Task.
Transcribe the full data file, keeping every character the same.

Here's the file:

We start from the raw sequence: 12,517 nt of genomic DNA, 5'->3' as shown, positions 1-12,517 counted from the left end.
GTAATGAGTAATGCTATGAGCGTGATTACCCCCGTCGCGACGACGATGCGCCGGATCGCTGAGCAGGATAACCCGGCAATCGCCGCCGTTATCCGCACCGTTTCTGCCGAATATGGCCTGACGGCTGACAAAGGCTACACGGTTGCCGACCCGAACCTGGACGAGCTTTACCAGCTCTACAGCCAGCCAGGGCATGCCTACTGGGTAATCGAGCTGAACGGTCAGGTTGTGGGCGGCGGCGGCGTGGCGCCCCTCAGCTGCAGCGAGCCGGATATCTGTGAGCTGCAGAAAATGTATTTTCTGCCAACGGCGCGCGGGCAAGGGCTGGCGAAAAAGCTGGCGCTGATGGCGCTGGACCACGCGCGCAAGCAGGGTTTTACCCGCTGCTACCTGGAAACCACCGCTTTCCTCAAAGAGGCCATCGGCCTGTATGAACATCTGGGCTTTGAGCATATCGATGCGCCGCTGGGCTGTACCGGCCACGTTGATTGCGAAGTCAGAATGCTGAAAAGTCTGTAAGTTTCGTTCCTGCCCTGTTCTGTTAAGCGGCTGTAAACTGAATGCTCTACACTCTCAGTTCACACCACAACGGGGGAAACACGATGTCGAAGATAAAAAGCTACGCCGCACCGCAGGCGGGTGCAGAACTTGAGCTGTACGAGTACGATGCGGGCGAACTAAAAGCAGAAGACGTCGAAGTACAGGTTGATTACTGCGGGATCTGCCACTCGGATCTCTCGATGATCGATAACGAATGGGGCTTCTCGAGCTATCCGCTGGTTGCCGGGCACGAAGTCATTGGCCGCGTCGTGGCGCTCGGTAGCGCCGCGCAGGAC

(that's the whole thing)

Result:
We start from the raw sequence: 12,517 nt of genomic DNA, 5'->3' as shown, positions 1-12,517 counted from the left end.
GTAATGAGTAATGCTATGAGCGTGATTACCCCCGTCGCGACGACGATGCGCCGGATCGCTGAGCAGGATAACCCGGCAATCGCCGCCGTTATCCGCACCGTTTCTGCCGAATATGGCCTGACGGCTGACAAAGGCTACACGGTTGCCGACCCGAACCTGGACGAGCTTTACCAGCTCTACAGCCAGCCAGGGCATGCCTACTGGGTAATCGAGCTGAACGGTCAGGTTGTGGGCGGCGGCGGCGTGGCGCCCCTCAGCTGCAGCGAGCCGGATATCTGTGAGCTGCAGAAAATGTATTTTCTGCCAACGGCGCGCGGGCAAGGGCTGGCGAAAAAGCTGGCGCTGATGGCGCTGGACCACGCGCGCAAGCAGGGTTTTACCCGCTGCTACCTGGAAACCACCGCTTTCCTCAAAGAGGCCATCGGCCTGTATGAACATCTGGGCTTTGAGCATATCGATGCGCCGCTGGGCTGTACCGGCCACGTTGATTGCGAAGTCAGAATGCTGAAAAGTCTGTAAGTTTCGTTCCTGCCCTGTTCTGTTAAGCGGCTGTAAACTGAATGCTCTACACTCTCAGTTCACACCACAACGGGGGAAACACGATGTCGAAGATAAAAAGCTACGCCGCACCGCAGGCGGGTGCAGAACTTGAGCTGTACGAGTACGATGCGGGCGAACTAAAAGCAGAAGACGTCGAAGTACAGGTTGATTACTGCGGGATCTGCCACTCGGATCTCTCGATGATCGATAACGAATGGGGCTTCTCGAGCTATCCGCTGGTTGCCGGGCACGAAGTCATTGGCCGCGTCGTGGCGCTCGGTAGCGCCGCGCAGGAC